Defense

August 1, 2018
 

California Army National Guard activates for Carr Fire

Staff Sgt. Edward Siguenza
California National Guard

Sgt. Jesus Valencia and Spc. Cameron Hodges of the California Army National Guard’s 270th Military Police Company, 185th Military Police Battalion, 49th Military Police Brigade, secure a checkpoint July 29, 2018 at the Keswick Dam in Redding, Calif., shortly after the Carr Fire passed through the area.

REDDING, Calif.–First on scene are the California Army National Guard’s precious assets, its air power: the CH-47 Chinooks and HH-60 Black Hawks and their operating crews. Intelligence units are aboard, later joined by military police and engineers. Infantrymen, such as artillerymen and cavalrymen, are on the way.

The California Army National Guard’s forces are on the state battlefield again as the most threatening enemy in 2018 — the Carr Fire — bears down on this Northern California city. And it’s coming quickly, faster than lots of previous wild fires.

“It’s erratic. It’s a fire that’s unpredictable and extremely dangerous,” said Scott McLean, information officer of the California Department of Forestry and Fire Protection, or CAL FIRE, the brave agency at the helm of the firestorm. “We got (the California National Guard) up and running quickly. We’re expending our assets to the fullest. We need the Soldiers to supplement our emergency crews so we can contain this fire.”

In less than a week the Carr Fire grew to nearly 90,000 acres and destroyed 500-plus structures. Thousands were ordered to evacuate. After six days, CAL FIRE contained less than 10 percent of it, and firefighters contemplated how it jumped an area of the Sacramento River that was wider than a football field.

Spec. Kia Xiong, front, of the California Army National Guard’s Bravo Company, 126th Aviation Battalion, guides a 2,000-gallon water bucket into a CH-47 Chinook July 30, 2018 at the Shasta District Fairgrounds, Anderson, Calif., where Cal Guard’s land and air assets were supporting emergency services during the treacherous Carr Fire.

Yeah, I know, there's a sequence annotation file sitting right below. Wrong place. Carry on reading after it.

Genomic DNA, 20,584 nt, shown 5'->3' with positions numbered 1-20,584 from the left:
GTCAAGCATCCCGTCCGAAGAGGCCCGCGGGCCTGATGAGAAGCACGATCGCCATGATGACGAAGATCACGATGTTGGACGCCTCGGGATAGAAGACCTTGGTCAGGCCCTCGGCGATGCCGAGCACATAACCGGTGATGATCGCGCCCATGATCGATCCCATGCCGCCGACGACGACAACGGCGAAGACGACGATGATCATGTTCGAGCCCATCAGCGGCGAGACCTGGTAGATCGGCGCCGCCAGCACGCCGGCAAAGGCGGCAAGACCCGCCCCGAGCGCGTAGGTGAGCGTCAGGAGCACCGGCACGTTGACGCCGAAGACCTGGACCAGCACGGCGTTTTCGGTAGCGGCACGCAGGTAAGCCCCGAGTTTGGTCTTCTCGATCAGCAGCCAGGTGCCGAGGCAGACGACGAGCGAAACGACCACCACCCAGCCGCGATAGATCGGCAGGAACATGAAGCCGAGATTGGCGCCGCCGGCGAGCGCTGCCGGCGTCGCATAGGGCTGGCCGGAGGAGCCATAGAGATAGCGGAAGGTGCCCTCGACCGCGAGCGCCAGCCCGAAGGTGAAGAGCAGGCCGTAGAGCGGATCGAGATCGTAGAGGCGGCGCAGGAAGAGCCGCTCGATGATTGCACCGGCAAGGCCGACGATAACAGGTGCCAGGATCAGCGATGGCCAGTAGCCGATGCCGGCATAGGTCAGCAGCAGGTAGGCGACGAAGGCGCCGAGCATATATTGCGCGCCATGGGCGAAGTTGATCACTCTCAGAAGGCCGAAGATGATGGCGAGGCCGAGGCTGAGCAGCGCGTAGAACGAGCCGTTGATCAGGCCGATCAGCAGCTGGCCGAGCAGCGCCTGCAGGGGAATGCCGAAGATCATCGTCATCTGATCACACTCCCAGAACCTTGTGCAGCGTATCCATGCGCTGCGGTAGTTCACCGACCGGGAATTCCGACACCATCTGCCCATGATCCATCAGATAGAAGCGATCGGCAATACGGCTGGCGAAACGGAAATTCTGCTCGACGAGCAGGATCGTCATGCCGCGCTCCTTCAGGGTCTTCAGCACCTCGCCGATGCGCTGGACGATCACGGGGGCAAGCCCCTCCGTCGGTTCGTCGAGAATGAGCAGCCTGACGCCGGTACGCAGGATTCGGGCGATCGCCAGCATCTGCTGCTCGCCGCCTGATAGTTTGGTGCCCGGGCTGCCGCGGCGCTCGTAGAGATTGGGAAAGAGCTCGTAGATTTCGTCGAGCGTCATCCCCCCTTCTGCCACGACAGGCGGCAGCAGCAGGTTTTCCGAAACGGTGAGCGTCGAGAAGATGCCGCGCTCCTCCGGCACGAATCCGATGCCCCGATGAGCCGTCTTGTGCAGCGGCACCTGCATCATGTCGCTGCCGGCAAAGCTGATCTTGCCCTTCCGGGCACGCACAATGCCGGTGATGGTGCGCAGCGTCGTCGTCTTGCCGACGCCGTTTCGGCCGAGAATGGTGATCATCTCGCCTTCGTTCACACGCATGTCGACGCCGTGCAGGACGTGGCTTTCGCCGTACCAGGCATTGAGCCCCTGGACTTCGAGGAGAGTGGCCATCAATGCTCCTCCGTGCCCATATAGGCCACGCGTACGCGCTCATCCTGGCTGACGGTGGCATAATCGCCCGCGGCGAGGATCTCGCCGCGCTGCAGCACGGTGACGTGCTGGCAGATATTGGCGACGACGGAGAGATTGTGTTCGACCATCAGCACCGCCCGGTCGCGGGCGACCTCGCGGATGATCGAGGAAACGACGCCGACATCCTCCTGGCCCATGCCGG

“Like I said,” McLean replied, “erratic.”

The California National Guard’s air assets were mission ready at the Redding Municipal Airport, but hampered by weather conditions. The huge fire sent up massive smoke clouds, darkening the sky to where the sun is bright red when visible. At nighttime, wind carries ashes to other Shasta County cities to where parked vehicles were blanketed overnight.

Two military police units — the 270th and 870th — were rotating Soldiers at traffic points. The MPs were diverting traffic at roads blocked off to the public. On the first day, MPs were stationed at about a dozen areas. That number grew to nearly 24 sites the following day.

“We can take care of the TCPs (traffic control points) so that the sheriffs and local police can monitor the areas that are off limits,” said 270th’s Sgt. Gustavo Lucatero, a sheriff in his civilian life. “This is something we can do to help the community maintain order. People had to leave their homes due to the fire. We’re all helping to keep the city safe.”

The 49th’s subordinate — the 578th Engineer Battalion — activated one of its companies and drew troops from another unit. They have qualified heavy equipment operators who were projected to drive trailers, bulldozers and other transportation assets for this mission.

Specialists Rodavlas Manliclic and Mailo Gonzalez of the 870th Military Police Company, 185th Military Police Battalion, 49th Military Police Brigade, California Army National Guard, control a traffic point at an active intersection July 29, 2018 in Redding, Calif., where the Carr Fire passed through and continued to expand.

“We’ll also be helping at traffic points,” said U.S. Army 1st Sgt. Julian Navarro, first sergeant, 649th Engineer Company. “We’ll be doing our best to help where we can.”